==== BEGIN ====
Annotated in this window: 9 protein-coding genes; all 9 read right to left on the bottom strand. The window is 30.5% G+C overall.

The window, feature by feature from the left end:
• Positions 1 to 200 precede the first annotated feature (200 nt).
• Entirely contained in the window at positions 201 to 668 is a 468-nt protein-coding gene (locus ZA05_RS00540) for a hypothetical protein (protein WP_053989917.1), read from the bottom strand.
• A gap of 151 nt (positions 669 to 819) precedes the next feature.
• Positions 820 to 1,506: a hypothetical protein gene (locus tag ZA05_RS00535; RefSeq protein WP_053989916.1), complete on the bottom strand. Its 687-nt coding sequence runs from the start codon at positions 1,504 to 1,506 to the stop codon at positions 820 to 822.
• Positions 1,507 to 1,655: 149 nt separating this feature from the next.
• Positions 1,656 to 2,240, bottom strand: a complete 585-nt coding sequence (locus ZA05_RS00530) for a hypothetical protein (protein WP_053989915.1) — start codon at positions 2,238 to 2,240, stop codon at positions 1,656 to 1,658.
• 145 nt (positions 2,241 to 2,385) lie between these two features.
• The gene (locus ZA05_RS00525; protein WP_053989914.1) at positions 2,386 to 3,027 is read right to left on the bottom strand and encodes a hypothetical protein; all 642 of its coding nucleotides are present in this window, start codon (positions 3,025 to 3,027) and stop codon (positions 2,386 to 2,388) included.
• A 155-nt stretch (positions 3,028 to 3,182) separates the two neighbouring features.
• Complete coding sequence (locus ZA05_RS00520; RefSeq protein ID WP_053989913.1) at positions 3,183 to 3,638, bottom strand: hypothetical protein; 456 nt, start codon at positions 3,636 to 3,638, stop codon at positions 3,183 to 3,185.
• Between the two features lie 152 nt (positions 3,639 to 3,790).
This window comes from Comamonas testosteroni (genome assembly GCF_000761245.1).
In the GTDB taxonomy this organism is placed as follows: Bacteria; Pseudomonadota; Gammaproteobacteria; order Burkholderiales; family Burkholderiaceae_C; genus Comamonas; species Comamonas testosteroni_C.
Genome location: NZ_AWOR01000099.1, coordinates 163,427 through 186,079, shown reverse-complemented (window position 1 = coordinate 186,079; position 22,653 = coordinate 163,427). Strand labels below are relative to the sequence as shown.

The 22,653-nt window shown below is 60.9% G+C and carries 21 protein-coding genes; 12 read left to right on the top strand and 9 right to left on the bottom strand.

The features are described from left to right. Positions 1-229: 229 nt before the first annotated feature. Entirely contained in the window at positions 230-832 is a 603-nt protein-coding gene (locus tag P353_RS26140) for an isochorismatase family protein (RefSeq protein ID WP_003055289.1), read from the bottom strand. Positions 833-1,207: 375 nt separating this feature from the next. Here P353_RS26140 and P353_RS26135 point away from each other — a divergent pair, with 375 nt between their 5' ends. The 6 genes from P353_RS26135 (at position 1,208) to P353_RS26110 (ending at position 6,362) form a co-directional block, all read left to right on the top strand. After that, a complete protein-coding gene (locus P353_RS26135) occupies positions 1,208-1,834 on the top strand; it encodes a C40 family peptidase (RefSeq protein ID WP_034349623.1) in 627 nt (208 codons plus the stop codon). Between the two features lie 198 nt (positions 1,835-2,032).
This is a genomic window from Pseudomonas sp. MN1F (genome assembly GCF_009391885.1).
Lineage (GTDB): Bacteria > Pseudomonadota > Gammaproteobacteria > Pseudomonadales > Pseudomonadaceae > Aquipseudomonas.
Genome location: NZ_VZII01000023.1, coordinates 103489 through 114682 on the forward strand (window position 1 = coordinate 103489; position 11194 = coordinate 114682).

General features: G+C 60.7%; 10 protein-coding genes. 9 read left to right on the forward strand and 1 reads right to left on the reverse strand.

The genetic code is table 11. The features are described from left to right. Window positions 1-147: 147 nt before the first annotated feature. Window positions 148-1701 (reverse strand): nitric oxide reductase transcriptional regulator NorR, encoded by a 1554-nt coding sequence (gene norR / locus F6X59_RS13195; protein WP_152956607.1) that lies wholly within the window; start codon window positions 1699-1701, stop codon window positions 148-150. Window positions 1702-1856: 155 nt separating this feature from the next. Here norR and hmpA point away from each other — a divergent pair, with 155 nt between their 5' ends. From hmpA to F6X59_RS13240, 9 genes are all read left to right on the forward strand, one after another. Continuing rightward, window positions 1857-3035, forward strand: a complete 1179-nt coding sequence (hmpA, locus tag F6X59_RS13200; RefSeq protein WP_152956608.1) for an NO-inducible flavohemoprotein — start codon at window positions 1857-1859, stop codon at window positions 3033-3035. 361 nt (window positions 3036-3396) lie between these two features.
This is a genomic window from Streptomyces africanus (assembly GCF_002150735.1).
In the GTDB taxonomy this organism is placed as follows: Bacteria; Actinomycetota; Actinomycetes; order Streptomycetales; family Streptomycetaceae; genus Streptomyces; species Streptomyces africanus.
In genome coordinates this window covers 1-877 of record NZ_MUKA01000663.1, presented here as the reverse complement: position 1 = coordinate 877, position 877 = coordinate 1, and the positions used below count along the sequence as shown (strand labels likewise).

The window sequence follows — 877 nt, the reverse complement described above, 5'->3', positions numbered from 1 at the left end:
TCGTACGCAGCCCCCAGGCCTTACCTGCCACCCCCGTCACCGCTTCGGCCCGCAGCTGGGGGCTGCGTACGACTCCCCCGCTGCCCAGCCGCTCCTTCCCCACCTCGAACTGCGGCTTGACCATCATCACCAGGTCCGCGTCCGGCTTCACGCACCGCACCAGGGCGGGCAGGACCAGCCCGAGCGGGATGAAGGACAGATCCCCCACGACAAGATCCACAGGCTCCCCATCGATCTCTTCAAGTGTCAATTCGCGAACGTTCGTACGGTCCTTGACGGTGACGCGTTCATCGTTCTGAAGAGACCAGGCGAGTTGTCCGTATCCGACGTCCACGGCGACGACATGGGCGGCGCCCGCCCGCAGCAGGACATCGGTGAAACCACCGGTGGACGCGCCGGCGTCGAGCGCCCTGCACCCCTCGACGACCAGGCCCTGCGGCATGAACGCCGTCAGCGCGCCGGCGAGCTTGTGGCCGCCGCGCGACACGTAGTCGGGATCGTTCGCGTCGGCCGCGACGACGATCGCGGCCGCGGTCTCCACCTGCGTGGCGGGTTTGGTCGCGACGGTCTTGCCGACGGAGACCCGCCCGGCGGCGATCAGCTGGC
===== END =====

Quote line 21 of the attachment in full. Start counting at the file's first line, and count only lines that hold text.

Genome location: NZ_VZII01000023.1, coordinates 103489 through 114682 on the forward strand (window position 1 = coordinate 103489; position 11194 = coordinate 114682).